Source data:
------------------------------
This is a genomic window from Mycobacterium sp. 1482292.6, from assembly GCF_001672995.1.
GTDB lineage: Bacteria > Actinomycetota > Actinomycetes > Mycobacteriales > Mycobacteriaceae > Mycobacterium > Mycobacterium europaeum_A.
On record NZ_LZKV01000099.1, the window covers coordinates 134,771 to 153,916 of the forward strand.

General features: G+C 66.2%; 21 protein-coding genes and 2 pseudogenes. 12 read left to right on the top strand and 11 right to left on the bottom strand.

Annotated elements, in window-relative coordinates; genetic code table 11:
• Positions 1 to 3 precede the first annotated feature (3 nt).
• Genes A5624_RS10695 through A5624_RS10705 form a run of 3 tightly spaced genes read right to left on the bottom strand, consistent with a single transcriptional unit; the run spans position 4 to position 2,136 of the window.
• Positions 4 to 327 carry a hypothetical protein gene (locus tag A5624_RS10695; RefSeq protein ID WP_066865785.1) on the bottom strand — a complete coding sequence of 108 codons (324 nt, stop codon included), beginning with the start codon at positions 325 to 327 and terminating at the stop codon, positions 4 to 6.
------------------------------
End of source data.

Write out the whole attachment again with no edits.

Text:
This is a genomic window from Mycobacterium sp. 1482292.6, from assembly GCF_001672995.1.
GTDB lineage: Bacteria > Actinomycetota > Actinomycetes > Mycobacteriales > Mycobacteriaceae > Mycobacterium > Mycobacterium europaeum_A.
On record NZ_LZKV01000099.1, the window covers coordinates 134,771 to 153,916 of the forward strand.

General features: G+C 66.2%; 21 protein-coding genes and 2 pseudogenes. 12 read left to right on the top strand and 11 right to left on the bottom strand.

Annotated elements, in window-relative coordinates; genetic code table 11:
• Positions 1 to 3 precede the first annotated feature (3 nt).
• Genes A5624_RS10695 through A5624_RS10705 form a run of 3 tightly spaced genes read right to left on the bottom strand, consistent with a single transcriptional unit; the run spans position 4 to position 2,136 of the window.
• Positions 4 to 327 carry a hypothetical protein gene (locus tag A5624_RS10695; RefSeq protein ID WP_066865785.1) on the bottom strand — a complete coding sequence of 108 codons (324 nt, stop codon included), beginning with the start codon at positions 325 to 327 and terminating at the stop codon, positions 4 to 6.